by Laura R. Sandy and Marie S. Molloy, editors
New York: Routledge, 2019. Pp. x, 208.
Illus., notes, index. $149.95. ISBN: 0367181223
Exploring the Complexities of American Slavery
This work consists of an introduction and nine essays by a number of mostly British scholars exploring the “edges” of slavery and its interrelationship with America’s sectional conflict during the middle decades of the nineteenth century.
The papers fall into three groups.
The first set of papers examines the questions of slavery and Civil War as perceived on the international stage as an apparent failure of republicanism, an opportunity for European encroachment on the Americas, and the effects of war and slavery on national identity.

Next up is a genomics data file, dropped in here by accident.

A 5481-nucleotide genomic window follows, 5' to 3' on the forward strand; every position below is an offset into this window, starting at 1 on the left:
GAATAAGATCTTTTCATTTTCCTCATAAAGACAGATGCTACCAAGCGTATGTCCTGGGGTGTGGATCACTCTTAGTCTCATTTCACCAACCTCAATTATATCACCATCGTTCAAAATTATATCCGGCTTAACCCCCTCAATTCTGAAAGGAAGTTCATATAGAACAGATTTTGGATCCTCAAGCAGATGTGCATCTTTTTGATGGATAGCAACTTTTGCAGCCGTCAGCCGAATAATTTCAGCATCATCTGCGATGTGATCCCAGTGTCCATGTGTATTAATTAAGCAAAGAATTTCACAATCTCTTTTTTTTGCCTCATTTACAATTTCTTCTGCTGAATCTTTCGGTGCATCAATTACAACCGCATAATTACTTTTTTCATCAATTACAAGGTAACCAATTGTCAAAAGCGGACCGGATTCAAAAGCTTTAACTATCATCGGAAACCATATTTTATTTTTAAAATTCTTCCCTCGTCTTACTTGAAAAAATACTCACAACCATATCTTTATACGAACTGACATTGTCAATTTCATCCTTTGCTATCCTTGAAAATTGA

The second section addresses the effects of slavery on the fringes of polite society, from slave stealing to illicit sex and its influence on divorce and the “fluidity” of the concept of “race”.
The final section examines African-American experiences with emancipation and freedom and the political machinations of white society to restore the racial hierarchy despite emancipation and Reconstruction.
All of the papers cover topics more or less neglected, often deliberately, by earlier scholars, particularly those of the ‘Lost Cause” school, intent on establishing their own “politically correct” version of events.
The Civil War and Slavery Reconsidered, a volume in the Routledge series “Advances in American History”, is an excellent read for those interested in American social history, slavery, or the Civil War.
Note: The Civil War and Slavery Reconsidered is also available in several e-editions.
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